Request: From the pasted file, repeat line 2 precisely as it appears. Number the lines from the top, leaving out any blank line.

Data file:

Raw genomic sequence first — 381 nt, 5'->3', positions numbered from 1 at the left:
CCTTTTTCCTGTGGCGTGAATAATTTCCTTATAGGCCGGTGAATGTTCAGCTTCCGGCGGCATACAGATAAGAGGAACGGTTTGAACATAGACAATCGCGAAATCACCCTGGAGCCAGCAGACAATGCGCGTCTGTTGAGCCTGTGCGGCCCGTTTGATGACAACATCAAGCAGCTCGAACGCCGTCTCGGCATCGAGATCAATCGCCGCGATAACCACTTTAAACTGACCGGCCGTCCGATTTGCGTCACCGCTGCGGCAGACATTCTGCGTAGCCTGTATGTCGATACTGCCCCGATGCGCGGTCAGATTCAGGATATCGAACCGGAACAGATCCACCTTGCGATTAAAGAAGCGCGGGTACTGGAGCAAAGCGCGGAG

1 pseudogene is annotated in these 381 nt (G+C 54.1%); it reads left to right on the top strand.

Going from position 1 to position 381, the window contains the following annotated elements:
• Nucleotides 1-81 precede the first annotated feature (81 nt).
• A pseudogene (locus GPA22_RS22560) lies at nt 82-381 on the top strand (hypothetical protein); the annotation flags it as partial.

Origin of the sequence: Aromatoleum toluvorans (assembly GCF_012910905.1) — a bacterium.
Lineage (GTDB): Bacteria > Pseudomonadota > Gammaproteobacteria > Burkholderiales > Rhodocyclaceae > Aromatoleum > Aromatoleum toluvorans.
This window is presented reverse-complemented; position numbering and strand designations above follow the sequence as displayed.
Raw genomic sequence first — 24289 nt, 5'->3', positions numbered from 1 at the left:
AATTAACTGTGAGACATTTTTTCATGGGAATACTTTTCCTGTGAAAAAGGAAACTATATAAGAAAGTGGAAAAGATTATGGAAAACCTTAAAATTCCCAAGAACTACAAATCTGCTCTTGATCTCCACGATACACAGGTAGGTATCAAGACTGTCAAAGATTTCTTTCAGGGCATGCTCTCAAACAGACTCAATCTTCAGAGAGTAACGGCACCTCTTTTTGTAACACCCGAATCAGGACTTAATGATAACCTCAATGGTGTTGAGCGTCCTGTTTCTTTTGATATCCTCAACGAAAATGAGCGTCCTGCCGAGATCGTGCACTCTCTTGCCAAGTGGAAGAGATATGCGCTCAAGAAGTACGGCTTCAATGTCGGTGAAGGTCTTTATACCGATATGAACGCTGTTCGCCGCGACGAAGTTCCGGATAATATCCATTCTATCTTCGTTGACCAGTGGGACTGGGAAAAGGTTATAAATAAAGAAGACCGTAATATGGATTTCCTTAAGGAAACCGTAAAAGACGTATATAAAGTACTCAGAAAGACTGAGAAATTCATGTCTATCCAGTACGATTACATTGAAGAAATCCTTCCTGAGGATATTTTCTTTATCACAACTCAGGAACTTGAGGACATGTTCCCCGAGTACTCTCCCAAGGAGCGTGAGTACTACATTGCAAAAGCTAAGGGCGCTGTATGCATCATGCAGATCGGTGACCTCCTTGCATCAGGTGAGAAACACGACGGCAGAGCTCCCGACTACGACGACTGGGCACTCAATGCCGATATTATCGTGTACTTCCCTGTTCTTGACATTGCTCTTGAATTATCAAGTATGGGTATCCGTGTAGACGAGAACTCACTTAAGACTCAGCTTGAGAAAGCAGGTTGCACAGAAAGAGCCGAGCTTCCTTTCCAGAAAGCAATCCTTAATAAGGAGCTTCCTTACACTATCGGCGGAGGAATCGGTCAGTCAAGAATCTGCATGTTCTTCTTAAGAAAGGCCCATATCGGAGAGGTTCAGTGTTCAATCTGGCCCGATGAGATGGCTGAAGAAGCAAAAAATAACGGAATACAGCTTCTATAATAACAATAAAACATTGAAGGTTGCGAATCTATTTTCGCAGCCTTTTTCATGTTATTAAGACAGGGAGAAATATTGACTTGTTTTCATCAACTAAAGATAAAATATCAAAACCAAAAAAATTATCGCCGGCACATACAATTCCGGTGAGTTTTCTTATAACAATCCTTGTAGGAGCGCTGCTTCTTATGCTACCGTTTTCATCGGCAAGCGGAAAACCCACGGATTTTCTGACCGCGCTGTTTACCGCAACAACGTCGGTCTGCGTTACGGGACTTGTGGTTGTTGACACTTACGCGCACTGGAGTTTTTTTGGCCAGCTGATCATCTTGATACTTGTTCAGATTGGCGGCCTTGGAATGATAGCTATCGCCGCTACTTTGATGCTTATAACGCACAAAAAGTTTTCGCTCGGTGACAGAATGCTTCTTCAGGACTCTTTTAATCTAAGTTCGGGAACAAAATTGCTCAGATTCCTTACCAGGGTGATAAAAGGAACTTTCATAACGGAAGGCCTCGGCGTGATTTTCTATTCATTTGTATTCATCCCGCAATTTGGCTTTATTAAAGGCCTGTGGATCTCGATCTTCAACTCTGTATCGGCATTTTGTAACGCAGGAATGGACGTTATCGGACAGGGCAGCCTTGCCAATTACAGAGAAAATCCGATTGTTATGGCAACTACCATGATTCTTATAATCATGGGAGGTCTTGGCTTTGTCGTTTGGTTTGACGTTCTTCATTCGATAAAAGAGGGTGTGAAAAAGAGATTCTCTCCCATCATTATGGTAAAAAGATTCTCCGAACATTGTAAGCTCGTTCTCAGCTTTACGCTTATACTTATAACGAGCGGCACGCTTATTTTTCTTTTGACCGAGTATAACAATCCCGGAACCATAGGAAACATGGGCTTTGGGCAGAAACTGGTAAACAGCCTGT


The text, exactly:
CCTTTTTCCTGTGGCGTGAATAATTTCCTTATAGGCCGGTGAATGTTCAGCTTCCGGCGGCATACAGATAAGAGGAACGGTTTGAACATAGACAATCGCGAAATCACCCTGGAGCCAGCAGACAATGCGCGTCTGTTGAGCCTGTGCGGCCCGTTTGATGACAACATCAAGCAGCTCGAACGCCGTCTCGGCATCGAGATCAATCGCCGCGATAACCACTTTAAACTGACCGGCCGTCCGATTTGCGTCACCGCTGCGGCAGACATTCTGCGTAGCCTGTATGTCGATACTGCCCCGATGCGCGGTCAGATTCAGGATATCGAACCGGAACAGATCCACCTTGCGATTAAAGAAGCGCGGGTACTGGAGCAAAGCGCGGAG